Needles of Bronze
Today, in my little woods, I lay back, tired. So many things on my mind.
The breeze was light, mischievous and persistent, disrobing the pine above me. I watched. Time stood still. A bronze shower of dead needles drifted down— parachutists come to blanket the ivy, bent on coming to earth in a glorious display of flight and landing.
I opened my notebook. The page fell to the wrong day. Or maybe it was the right day. I couldn't be sure. On that day, I had written about my mother. For it was her birthday. And I had said of her birth...
Who knew the pain she would face. Who knew that she would bear me, that I in turn would bear my sweet daughters. And would anyone, having known both the depth of sorrow and the height of joys, have chosen for it to go any other way?
The words of Job came to mind, and I wondered at them...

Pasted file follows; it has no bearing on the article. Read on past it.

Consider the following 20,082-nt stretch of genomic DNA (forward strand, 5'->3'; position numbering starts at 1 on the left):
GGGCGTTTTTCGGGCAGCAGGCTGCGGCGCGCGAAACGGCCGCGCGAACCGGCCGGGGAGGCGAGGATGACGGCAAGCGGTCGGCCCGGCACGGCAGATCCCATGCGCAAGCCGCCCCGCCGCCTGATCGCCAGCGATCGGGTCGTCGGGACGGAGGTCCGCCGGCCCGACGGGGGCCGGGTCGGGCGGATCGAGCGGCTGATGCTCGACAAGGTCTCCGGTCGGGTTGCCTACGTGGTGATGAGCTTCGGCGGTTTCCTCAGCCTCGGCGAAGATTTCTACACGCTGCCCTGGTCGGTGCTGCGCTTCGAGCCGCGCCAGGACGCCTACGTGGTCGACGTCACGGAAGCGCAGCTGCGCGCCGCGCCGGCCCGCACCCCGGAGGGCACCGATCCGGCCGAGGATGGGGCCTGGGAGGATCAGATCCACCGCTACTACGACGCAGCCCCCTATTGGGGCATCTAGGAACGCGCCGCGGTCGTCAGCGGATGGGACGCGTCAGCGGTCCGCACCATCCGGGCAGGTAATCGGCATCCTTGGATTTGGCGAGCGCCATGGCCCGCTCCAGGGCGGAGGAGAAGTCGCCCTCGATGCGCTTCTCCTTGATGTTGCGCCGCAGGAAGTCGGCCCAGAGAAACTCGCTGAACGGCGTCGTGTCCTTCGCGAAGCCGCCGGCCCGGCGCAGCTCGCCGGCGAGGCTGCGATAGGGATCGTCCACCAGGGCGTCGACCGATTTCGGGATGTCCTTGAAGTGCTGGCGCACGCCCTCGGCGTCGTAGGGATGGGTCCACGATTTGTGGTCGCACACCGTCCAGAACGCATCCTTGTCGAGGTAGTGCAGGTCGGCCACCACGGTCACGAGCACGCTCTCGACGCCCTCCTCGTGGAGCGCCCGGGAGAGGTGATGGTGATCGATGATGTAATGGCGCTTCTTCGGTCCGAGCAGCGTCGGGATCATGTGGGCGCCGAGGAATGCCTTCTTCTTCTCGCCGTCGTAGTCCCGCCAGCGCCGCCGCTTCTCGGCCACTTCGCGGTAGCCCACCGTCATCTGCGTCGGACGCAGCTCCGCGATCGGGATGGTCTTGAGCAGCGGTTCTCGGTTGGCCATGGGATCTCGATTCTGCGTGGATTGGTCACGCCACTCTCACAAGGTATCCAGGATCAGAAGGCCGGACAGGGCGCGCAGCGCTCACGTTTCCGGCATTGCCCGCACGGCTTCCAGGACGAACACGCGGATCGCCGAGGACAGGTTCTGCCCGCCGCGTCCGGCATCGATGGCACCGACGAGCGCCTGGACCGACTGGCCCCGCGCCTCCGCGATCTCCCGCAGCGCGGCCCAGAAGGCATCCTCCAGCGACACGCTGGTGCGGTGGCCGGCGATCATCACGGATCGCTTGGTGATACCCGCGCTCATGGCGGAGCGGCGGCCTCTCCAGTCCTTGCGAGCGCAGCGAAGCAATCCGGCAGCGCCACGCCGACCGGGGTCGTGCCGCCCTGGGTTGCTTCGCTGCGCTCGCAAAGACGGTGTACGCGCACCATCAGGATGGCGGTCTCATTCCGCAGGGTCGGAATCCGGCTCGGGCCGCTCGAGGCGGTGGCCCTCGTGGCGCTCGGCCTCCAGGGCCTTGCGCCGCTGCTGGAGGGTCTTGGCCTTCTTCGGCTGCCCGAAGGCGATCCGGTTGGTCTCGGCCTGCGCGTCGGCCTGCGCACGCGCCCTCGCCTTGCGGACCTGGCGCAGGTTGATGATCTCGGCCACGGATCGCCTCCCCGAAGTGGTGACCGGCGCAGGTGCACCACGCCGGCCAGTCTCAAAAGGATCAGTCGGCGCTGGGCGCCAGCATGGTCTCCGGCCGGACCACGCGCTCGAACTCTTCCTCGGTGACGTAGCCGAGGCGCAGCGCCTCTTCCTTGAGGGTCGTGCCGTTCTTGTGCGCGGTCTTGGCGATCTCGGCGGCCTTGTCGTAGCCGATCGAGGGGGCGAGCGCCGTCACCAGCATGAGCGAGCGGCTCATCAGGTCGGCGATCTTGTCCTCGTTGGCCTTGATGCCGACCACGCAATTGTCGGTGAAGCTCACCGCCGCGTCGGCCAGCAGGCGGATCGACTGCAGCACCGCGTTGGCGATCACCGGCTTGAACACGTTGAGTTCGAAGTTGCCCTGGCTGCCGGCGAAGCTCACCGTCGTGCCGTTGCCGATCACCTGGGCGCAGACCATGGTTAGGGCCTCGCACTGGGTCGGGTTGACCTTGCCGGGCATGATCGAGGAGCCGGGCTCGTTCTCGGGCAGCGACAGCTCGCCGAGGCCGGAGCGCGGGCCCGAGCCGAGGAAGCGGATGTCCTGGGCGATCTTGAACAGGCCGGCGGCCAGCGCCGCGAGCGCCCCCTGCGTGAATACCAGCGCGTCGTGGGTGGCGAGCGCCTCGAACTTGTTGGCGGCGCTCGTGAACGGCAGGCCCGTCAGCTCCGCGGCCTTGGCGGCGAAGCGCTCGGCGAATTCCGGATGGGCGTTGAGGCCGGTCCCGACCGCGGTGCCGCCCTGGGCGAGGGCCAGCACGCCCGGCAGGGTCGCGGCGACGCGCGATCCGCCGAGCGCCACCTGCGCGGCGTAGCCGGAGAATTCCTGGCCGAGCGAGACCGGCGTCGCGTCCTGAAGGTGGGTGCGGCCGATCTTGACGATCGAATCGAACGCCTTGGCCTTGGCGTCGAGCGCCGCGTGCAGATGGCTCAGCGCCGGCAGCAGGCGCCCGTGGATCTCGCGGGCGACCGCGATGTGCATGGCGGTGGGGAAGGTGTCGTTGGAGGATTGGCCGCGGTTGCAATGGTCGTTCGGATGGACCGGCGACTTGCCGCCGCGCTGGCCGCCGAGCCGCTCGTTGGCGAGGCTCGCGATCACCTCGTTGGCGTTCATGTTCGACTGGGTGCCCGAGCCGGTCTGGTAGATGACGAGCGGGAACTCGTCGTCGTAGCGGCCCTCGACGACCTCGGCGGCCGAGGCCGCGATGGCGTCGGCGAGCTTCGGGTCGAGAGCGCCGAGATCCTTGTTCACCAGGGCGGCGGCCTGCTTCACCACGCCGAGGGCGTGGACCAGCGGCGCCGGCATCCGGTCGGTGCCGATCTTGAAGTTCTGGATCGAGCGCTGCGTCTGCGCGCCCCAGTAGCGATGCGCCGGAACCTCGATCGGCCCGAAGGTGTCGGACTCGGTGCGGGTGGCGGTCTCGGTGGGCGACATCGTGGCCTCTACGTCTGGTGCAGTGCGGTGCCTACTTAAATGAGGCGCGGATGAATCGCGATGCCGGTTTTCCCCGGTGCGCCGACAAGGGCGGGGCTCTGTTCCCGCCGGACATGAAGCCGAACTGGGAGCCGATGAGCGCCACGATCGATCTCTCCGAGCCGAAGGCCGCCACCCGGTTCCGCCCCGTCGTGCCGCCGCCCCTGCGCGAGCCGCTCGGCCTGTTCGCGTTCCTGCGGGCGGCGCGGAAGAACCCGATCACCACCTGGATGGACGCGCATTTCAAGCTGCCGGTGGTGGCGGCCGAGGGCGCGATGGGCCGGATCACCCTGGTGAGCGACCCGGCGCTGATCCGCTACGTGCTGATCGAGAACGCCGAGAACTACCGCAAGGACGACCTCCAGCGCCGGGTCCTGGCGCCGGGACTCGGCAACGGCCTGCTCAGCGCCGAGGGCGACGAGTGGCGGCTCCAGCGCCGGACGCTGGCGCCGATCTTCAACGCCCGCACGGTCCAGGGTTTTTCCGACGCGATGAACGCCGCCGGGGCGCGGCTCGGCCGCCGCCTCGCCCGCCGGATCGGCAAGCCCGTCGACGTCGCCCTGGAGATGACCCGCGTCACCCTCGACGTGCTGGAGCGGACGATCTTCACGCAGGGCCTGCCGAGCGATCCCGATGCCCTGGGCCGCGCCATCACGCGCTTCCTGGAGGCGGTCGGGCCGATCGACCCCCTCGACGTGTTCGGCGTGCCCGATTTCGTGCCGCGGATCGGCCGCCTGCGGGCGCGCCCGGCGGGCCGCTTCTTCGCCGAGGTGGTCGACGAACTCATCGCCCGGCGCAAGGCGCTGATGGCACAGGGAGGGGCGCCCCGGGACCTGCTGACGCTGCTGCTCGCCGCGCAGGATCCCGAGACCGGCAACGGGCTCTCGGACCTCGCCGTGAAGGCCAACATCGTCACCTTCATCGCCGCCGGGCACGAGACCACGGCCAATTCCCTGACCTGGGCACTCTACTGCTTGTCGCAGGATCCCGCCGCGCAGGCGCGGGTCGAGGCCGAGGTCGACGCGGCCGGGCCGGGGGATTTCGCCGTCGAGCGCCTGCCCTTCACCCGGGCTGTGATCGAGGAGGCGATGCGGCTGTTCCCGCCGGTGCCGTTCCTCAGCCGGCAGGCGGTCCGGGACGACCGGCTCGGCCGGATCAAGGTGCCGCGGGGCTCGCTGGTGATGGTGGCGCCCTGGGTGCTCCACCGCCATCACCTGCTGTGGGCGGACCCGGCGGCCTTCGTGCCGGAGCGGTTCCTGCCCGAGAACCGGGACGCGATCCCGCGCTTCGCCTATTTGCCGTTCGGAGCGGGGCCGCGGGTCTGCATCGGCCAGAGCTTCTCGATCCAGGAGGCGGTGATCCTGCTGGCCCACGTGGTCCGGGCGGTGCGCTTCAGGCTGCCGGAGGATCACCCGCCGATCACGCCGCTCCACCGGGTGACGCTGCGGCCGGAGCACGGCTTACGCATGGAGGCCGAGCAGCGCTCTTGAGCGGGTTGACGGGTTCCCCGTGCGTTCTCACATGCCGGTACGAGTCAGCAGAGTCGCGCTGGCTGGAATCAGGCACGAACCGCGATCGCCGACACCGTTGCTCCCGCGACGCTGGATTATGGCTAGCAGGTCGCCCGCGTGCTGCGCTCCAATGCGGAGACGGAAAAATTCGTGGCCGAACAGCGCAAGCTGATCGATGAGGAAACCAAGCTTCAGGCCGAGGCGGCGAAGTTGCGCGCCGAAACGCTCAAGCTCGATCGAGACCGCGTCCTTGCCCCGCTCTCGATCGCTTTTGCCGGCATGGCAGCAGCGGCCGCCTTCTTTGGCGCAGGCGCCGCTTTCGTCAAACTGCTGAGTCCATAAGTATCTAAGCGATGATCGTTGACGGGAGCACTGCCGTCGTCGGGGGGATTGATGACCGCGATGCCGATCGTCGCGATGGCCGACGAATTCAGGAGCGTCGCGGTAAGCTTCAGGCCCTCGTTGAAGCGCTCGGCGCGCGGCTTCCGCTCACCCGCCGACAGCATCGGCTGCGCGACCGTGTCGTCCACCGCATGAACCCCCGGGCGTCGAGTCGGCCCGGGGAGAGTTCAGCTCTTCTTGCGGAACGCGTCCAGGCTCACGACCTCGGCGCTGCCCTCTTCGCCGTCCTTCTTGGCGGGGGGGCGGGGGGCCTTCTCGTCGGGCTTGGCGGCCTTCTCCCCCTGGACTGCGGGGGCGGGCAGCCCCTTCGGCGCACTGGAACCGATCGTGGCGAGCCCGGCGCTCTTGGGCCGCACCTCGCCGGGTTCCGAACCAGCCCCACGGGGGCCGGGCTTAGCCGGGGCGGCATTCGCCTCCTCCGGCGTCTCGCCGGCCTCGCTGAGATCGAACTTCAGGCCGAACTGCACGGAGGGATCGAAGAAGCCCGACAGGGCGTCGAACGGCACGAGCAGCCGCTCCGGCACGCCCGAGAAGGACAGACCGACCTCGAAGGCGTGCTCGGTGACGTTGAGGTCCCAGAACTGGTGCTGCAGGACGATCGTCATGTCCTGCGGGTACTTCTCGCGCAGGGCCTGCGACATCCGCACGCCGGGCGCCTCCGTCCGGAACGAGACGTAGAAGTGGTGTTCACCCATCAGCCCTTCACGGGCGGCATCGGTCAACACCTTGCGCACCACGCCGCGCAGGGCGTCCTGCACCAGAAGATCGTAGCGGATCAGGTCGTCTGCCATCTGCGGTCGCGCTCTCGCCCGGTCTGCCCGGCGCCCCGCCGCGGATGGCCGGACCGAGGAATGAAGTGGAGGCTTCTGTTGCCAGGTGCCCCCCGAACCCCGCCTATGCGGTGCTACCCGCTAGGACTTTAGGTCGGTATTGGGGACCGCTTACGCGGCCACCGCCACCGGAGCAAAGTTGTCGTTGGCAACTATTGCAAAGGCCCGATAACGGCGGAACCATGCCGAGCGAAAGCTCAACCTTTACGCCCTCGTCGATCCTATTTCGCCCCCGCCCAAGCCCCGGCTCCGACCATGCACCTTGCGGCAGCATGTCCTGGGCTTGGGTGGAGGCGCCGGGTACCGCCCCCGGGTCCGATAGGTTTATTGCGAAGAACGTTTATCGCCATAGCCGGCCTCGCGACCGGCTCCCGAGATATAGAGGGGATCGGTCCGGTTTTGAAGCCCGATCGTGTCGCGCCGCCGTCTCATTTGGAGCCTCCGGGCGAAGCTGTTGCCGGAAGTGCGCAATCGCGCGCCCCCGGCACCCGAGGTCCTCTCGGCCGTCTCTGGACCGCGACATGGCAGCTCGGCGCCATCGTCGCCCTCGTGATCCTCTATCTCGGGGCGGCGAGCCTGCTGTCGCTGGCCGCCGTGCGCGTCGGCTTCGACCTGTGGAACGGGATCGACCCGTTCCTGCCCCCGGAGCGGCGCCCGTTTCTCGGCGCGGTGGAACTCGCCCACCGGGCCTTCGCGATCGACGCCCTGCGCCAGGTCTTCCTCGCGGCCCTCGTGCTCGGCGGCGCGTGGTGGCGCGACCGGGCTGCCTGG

Let the day perish in which I was born, and the night that said 'A man-child is conceived'....Let the stars of its dawn be dark...because it did not shut the doors of my mother's womb, and hide trouble from my eyes. Job 3:3,7,10
Then I picked up a bouquet of needles. Bronze, beautiful in their dying and falling. I poked them into my cheek. They were still sharp. Sharp as the dark green needles I harvest in winter for tea. Their razor edges, their sharp points urged me towards the day, this day of both joy and pain.
Red Leaves on the Rock photo, by J Barkat. Used by permission. Seedlings Invitation: If you write a post related to this post and Link It Back Here, let me know and I'll link to yours.
NEW LINKS TO THIS POST:
Lynet's I Am Not Resigned